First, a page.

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SOUTHEAST AREA : School Activists May Push for Secession

March 06, 1994|MARY HELEN BERG

Education activists in the Southeast area, angered by a recommendation to create a "super cluster" of the three local high school complexes when the Los Angeles Unified School District reorganizes, say it may be time to secede from the district.

"There are those in the area that feel we should be our own school district," said Assemblywoman Martha M. Escutia (D-Huntington Park).

The Bell, Huntington Park and South Gate high school complexes, with a combined enrollment of about 55,000, would be the largest of 24 clusters under a plan recommended by a subcommittee of the Cluster Transition Task Force and sent last week to Superintendent Sid Thompson. The next-largest cluster, combining the Manual Arts and Jefferson high school complexes in Los Angeles, would have about 43,000 students.

The community clusters, which would regroup the district's 650 campuses into high schools and their feeder campuses, are the first step of a plan to restructure the district and decentralize decision-making.

Since it is unclear how the district's resources will be distributed to the clusters, some fear that the Southeast area, where at least 94% of high school students are Latino and 55% speak limited English, could be shortchanged.

"We better get more money than any other cluster," Escutia said. "If we don't get the money to justify serving 55,000 students, the whole movement to secede is going to take on a life of its own."

"I think we could handle it a lot better locally," said Willene Cooper, chairwoman of the Southeast Area Coalition on Overcrowding.

Joyce Peyton, director of the district office of school utilization, said that if resources are distributed on a per-pupil basis, the resources would be the same as they are now.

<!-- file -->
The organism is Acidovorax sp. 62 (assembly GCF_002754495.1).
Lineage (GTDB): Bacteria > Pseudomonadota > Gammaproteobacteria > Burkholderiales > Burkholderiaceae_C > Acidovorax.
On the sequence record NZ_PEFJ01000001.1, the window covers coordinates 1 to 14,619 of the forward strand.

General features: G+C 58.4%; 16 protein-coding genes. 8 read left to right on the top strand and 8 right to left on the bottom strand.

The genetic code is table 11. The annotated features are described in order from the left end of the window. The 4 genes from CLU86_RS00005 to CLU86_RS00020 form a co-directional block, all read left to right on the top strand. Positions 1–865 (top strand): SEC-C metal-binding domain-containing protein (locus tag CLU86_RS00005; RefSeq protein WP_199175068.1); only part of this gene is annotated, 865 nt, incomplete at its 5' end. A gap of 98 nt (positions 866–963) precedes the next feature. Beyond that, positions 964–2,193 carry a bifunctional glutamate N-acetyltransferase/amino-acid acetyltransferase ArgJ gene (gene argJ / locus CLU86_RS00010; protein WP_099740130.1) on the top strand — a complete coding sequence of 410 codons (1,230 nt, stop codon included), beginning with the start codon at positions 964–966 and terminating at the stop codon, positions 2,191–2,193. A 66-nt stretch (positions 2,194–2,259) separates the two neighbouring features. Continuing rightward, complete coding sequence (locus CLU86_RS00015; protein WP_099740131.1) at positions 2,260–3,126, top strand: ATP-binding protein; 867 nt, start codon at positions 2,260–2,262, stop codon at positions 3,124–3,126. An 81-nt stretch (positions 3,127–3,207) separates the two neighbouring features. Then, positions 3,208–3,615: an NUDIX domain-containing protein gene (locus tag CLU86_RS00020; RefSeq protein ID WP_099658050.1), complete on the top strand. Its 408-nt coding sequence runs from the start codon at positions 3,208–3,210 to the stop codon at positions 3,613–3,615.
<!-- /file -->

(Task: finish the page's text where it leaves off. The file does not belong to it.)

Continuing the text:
"If we really believe that the students are best served at their local school," she said, "does it really matter who the cluster leader is and how the clusters are grouped together?"

The Southeast cluster would be equivalent to the seventh-largest school district in the state if the recommendation is followed, said Lloyd Monserratt, a spokesman for school board member Vicki Castro.

Secession would not be easy, activists acknowledged. The Southeast area is the district's most overcrowded and would need to raise money for new buildings as well as compete with Los Angeles Unified for state funds.

Any effort to secede would need to begin with caution and a feasibility study, Escutia said.

Castro, Cooper and Escutia support an alternative plan proposed by the Latino Leadership Coalition for Education that would break Southeast schools into three clusters.

But not everyone is against the idea of a "super cluster." Huntington Park Principal Tony Garcia said many of his colleagues feel it is best to begin with a united Southeast cluster. "We stand a good chance of working together because we have worked together in the past," he said. If the "super cluster" failed, he said, the three high school complexes could become separate clusters later.

The superintendent is to send his recommendation on clusters to the school board in mid-April. The district hopes to implement the cluster proposal by July.

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